Analytics is one of the most cutting-edge technologies today, allowing businesses to foresee the future and make decisions wisely. But then, why are analytics projects failing in such large numbers when the businesses have the metaphorical crystal ball in their hands?
Could it be because it is in the wrong hands? And those who can actually do something about the future are not even taking a look at it?
Then here’s the real question. Who should really be in charge of data analytics, the IT department? Is data analytics the same as any other IT project? If not, then should it be the responsibility of higher-ups, the decision makers? Can they even take charge data analytics without mastering any technical skills?
We can only guess that this confusion abounds and perhaps that is why the rate of failure of analytic projects is skyrocketing. Let’s dig deeper and find out why it is essential for analytics to be a business project and not a tech one.
The Involvement of IT Department in Data Analytics
As soon as analytics projects are introduced to a business they fall into the hands of the IT department by default. It makes sense too, right? Analytics involves a large amount of data, software management, numbers, technicalities, and too much tech gobbledygook. Who else to take lead over it than the company’s Chief Information Officer and his subordinates?
It’s true that data analytics has many technical aspects, so much so that it becomes easier to get lost in it, to hand it over to the IT department and completely forget about what it was supposed to contribute towards business value in the first place. The IT department might be doing their job, ensuring the smooth running and management of the data software. And then what?
Then there’s a failure if all that data is just lying there is neat little boxes collecting dust.
And that tells you technology was never the primary focus of analytics. It was getting results for the business, that was the main and sole purpose of data analytics.
Hence proved, data analytics is not a matter of IT, at least not exclusively.
Analytics Projects Failing in the wake of noninvolvement by Businesses
CIO and Iron Mountain revealed that most of the companies are failing in the data analytics projects.
The article and the report by the respective authorities shared that only 4% of companies are seeing success with data analytics, and 43% are getting very minor returns. The report also revealed the shocking detail that out of all the organizations involved in the study, three quarters lacked the aptitude and the crucial technology required to implement data analytics and to gain fruitful results from it.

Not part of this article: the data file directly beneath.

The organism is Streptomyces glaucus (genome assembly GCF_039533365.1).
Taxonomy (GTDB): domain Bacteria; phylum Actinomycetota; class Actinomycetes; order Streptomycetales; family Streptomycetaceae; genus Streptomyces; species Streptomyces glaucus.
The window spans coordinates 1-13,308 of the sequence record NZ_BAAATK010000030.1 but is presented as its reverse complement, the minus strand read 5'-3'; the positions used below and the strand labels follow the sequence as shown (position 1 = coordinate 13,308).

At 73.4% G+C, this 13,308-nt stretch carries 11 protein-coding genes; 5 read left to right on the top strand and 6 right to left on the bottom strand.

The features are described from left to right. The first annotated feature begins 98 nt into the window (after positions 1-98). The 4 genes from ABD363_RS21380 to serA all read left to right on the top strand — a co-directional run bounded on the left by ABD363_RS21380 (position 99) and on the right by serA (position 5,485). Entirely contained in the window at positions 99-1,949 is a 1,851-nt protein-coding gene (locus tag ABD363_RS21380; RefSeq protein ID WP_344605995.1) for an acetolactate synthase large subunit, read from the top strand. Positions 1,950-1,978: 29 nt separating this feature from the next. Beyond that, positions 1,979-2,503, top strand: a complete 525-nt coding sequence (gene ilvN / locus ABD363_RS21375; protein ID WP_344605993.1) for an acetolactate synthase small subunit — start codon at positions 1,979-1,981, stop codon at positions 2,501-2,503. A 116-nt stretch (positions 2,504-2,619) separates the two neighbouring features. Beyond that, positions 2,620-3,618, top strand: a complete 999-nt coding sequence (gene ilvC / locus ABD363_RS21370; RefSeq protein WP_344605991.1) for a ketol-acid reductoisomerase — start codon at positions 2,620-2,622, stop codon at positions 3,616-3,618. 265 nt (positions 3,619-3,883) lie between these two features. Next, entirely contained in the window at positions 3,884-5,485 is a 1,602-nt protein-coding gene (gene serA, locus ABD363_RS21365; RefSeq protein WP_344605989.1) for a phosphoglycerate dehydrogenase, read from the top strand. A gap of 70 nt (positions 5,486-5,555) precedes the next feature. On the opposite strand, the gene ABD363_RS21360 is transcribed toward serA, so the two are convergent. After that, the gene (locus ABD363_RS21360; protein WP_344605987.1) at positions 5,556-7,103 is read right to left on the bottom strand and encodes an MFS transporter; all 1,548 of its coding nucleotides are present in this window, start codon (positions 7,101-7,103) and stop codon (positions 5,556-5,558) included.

In addition to these, a number of various other factors were also discovered to be the reason behind tderailing of data implementation derived from the analytics.
Various studies concluded that the main reasons behind failed analytics projects at such a large level involved factors such as culture, capabilities, strategy, inattention to analytics details, and nuances of the implemented tools.
It’s not too difficult to read between the lines and determine that in all these failed cases, the analytics lacked ownership. The IT department that was taking the ownership neither had the authority nor the skillset to take strategic decisions.
Another reason why the analytics failed greatly is that metrics, dashboards, and reports are not made from the ground up by business. It is the business that will drive value from the analytics, and they should be the one to designs the analytics process and have their say.
An analytics project requires the business executives to be highly engaged in it, or else it will never take off. They need to be behind the existence of the analytics project, the execution of this project, and in the interpretation stage of this project. More importantly, they need to lead this project so that can make sure that every other department across the organization is making the best of the data available and supporting it as they should.
Business is More Than a Rubber Stamp
It makes no sense for an analytics program to run with little to no involvement by the business when it should be the real showrunner. Analytics planning by business allows the organization to dig deeper into the requirement of different types of statistical analysis so that they can plan and execute a new strategy.
When a business plans analytics, it is able to make strategic decisions, and remove the ailing factors so that the products reach the consumers faster and the business is able to achieve its goals.
Oh, and whenever they face an issue with the data software they always have the support of the IT department to bake them up. Support, being the key word here. Remember, that the technical factors only account for the 20%-25% of the success of analytics, the rest lies on the shoulders of the entire business.
Let us reiterate. It has to be a business leader–not the chief information officer–who should lead the IT project. Data analytics is a business initiative to achieve meaningful business goals. An IT officer has to be involved, but it is a business executive who should ultimately lead the project.
Analytics Projects Suffering from IT Priorities, Pushing Business Needs Lower
Gartner research director Svetlana Sicular says that IT has a lot on their plate, and with all the new challenges, rapid technological advances, and various other tasks requiring their attention, the fundamental priorities of business are often pushed aside.
As a result, all the company’s investment in capturing data and securing it through software comes to a standstill when they fail to extract value from it.
The bottom line is, businesses should take help from the IT department with data analytics, but never let them run it. Running data analytics is equivalent to running the future of the business and that is certainly not a part of the IT staff’s job description.